CNN Wins First Oscar for ‘Navalny’
CNN has scored its first Oscars win: “Navalny,” the harrowing film following Russian dissident and former presidential candidate Alexei Navalny, took the prize for documentary feature film at Sunday’s Academy Awards.
The documentary, directed by Daniel Roher, gained new relevance after Russia’s unprovoked invasion of Ukraine in 2022. The CNN Films/Warner Bros. documentary is a fly-on-the-wall account of the rousing populist who was once a presidential candidate — and posed such a threat to Putin that Navalny was poisoned in a botched assassination plot ordered by the Kremlin in 2020. Navalny was detained in January 2021 and currently is serving a nine-year sentence in a Russian gulag. He has spent much of the sentence in solitary confinement.
Roher, in accepting the award, dedicated the Oscar win to Navalny and “to all political prisoners around the world”: “Alexei, the world has not forgotten your vital message to us all… We must not be afraid to oppose dictators and authoritarianism wherever it rears its head.”
Yulia Navalnaya, Navalny’s wife who appeared on stage with Roher, said, “My husband is in prison just for telling the truth. My husband is in prison just for defending democracy. Alexei, I am dreaming of the day when you will be free and our country will be free. Stay strong, my love.”
“Navalny” was commissioned by CNN Films and HBO Max and was originally scheduled to premiere simultaneously on CNN in North America and the (now defunct) CNN+ streaming service. After Russia’s attack on Ukraine, Warner Bros. Pictures acquired the movie and gave the doc a national theatrical release. It is currently available to stream on HBO Max.
At the 95th Academy Awards, “Navalny” beat out the four other nominees in the documentary feature film category: Shaunak Sen’s “All That Breathes,” about two brothers who run a bird hospital in Delhi; Laura Poitras’ “All the Beauty and the Bloodshed,” about photographer and activist Nan Goldin and her campaign to hold the Sackler family accountable for the opioid epidemic; Sara Dosa’s “Fire of Love,” following two French volcanologists; and Simon Lereng Wilmont’s “A House Made of Splinters,” about three children awaiting their fate in a temporary shelter in war-torn Eastern Ukraine.
Variety‘s Owen Gleiberman, in his review of “Navalny,” called it a “must-watch documentary that tells the inspiring, scary, and profoundly important story” of the “anti-Putin freedom fighter who has become the conscience of Russia.” The film previously won the BAFTA and Producers Guild Awards prizes for best documentary.
While Navalny was recovering from the assassination attempt, he and his team partnered with investigative journalism outlet Bellingcat and other international news organizations to investigate his attempted murder and find proof of the Kremlin’s involvement, which is detailed extensively in the film. Navalny had been poisoned with Novichok, a military-grade nerve agent that disappears from the body within hours and is nearly impossible to trace. (Putin has denied any involvement in the assassination attempt.)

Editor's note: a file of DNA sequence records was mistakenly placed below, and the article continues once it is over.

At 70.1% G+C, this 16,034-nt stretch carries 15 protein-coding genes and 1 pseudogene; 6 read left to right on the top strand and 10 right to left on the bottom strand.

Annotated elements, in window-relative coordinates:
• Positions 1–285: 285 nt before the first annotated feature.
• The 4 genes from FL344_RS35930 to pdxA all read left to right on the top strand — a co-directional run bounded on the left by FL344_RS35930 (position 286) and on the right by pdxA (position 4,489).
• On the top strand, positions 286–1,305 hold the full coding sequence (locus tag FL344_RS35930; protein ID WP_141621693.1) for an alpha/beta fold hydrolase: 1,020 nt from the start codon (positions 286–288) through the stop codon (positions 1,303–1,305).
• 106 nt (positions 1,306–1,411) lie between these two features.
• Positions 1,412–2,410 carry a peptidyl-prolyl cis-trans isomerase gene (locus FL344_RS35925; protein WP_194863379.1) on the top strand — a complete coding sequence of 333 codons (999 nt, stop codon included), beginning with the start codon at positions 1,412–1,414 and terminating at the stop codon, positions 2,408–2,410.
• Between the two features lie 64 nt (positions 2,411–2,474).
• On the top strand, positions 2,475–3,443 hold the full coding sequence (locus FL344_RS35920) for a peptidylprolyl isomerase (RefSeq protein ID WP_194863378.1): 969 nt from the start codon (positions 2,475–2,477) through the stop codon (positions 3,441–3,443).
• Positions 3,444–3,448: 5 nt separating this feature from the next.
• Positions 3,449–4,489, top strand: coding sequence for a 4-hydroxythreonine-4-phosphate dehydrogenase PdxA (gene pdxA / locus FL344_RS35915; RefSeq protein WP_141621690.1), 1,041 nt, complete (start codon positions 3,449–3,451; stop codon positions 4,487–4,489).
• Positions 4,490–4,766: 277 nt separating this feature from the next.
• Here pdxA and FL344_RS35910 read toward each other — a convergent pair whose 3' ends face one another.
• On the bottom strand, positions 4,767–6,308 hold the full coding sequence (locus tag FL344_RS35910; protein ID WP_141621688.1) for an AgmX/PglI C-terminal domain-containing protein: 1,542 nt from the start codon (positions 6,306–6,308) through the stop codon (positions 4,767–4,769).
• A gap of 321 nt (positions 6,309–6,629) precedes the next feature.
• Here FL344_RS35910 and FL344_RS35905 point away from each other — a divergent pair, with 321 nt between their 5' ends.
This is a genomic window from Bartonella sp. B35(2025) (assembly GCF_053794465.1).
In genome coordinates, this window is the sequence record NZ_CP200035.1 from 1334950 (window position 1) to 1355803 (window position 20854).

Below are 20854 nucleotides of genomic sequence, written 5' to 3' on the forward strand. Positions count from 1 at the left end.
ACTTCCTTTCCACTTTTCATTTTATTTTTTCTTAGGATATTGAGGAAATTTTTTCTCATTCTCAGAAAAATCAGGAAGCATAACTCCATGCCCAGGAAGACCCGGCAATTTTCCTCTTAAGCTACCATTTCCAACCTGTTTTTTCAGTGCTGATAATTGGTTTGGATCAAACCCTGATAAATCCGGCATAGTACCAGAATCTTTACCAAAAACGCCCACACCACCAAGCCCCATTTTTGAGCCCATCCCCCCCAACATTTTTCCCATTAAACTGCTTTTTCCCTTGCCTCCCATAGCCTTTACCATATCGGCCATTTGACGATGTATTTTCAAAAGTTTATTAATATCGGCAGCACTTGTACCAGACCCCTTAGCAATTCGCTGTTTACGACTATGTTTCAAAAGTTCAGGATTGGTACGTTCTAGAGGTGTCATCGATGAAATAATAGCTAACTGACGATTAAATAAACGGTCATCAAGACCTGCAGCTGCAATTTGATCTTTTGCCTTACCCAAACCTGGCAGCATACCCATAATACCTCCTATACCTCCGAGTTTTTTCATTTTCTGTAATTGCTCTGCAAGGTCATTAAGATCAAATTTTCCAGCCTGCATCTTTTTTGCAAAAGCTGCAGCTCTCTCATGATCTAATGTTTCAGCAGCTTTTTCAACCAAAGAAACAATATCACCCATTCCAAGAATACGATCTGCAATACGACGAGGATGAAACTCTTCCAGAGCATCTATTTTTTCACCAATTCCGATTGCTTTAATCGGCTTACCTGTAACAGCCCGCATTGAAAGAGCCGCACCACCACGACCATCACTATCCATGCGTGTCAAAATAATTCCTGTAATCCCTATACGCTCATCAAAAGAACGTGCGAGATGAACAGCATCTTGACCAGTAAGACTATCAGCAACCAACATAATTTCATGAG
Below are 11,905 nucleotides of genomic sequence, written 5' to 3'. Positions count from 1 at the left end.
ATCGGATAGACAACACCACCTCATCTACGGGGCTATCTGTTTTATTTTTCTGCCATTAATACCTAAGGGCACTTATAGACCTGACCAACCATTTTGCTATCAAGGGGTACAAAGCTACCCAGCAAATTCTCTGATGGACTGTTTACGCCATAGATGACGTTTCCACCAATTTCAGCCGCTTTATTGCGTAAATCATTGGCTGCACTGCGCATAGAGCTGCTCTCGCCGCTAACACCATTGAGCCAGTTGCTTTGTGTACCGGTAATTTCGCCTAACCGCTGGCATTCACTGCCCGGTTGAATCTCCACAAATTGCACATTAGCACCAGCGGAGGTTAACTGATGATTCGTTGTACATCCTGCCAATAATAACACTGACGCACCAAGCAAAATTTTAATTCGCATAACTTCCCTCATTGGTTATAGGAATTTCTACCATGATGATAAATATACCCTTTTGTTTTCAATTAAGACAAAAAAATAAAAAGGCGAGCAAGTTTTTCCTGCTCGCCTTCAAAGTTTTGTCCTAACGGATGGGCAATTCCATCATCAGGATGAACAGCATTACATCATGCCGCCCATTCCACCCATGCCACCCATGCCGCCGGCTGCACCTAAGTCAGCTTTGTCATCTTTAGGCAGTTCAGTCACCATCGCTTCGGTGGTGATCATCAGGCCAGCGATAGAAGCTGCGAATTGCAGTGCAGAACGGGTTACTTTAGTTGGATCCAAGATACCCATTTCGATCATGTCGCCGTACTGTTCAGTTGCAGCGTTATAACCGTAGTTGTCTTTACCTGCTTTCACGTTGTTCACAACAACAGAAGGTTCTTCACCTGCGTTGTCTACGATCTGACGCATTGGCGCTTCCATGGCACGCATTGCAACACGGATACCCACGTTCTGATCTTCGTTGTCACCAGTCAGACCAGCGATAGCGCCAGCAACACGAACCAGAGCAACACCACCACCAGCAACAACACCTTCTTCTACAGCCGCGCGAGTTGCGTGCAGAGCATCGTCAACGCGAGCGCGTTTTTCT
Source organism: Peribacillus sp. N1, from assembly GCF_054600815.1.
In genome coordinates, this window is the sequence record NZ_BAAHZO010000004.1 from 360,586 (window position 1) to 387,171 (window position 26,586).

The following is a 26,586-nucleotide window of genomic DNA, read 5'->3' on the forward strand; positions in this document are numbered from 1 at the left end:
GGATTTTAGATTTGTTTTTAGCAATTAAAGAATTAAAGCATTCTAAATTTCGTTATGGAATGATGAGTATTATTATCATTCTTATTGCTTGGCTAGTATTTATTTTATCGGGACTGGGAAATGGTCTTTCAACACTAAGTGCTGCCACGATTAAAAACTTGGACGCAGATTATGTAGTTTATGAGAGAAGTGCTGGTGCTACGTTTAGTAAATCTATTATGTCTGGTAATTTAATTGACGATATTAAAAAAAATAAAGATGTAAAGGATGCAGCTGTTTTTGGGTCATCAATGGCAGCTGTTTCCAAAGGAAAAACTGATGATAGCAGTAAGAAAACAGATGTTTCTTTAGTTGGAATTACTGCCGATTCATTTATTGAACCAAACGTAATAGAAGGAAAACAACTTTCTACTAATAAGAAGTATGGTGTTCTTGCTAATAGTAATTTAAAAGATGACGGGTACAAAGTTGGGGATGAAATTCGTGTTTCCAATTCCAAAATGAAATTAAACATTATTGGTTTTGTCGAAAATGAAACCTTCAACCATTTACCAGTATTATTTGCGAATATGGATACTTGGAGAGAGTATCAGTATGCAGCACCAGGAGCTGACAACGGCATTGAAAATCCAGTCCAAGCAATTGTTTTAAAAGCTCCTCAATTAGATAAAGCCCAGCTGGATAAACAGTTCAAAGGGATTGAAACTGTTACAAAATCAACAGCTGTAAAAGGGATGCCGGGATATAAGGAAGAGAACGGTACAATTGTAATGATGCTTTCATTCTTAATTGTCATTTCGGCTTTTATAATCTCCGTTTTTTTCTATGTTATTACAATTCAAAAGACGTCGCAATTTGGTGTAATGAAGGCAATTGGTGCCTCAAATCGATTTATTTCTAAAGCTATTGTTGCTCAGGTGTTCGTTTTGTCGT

In one of the film’s most astonishing scenes, Navalny — after Bellingcat journalist Christo Grozev has tracked down phone numbers for the members of the hit squad that tried to poison him — cold-calls each of them to ask why the assassination didn’t go as planned. After coming away empty the first few times, Navalny, impersonating a Russian FSB official, gets one of the men to spill the beans and confirm details of the plot.
Roher most recently directed “Once Were Brothers: Robbie Robertson and the Band.” “Navalny” is produced by Odessa Rae of RaeFilm Studios, Diane Becker and Melanie Miller of Fishbowl Films, and Shane Boris of Cottage M. The documentary’s executive producers are Amy Entelis and Courtney Sexton of CNN Films, and Maria Pevchikh.
“’Navalny,’ first and foremost, is about the passion, drive and inspiring heroism of Alexei Navalny, who even as we celebrate this award continues to languish in a penal colony,” Amy Entelis, EVP, talent and content development for CNN Worldwide, said in a statement. “This is a monumental win to have the global storytelling of CNN honored with an Academy Award and a testament to the lasting impact of CNN Films.”
The film had its world premiere at the 2022 Sundance Film Festival, where it won the audience award in the U.S. documentary competition and the fan-selected Festival Favorite Award.
CNN Films previously garnered an Oscars nomination for 2018 documentary film “RBG” about Supreme Court Justice Ruth Bader Ginsburg. The movie was a Storyville Films/CNN Films production, distributed by Magnolia Pictures and Participant Media.
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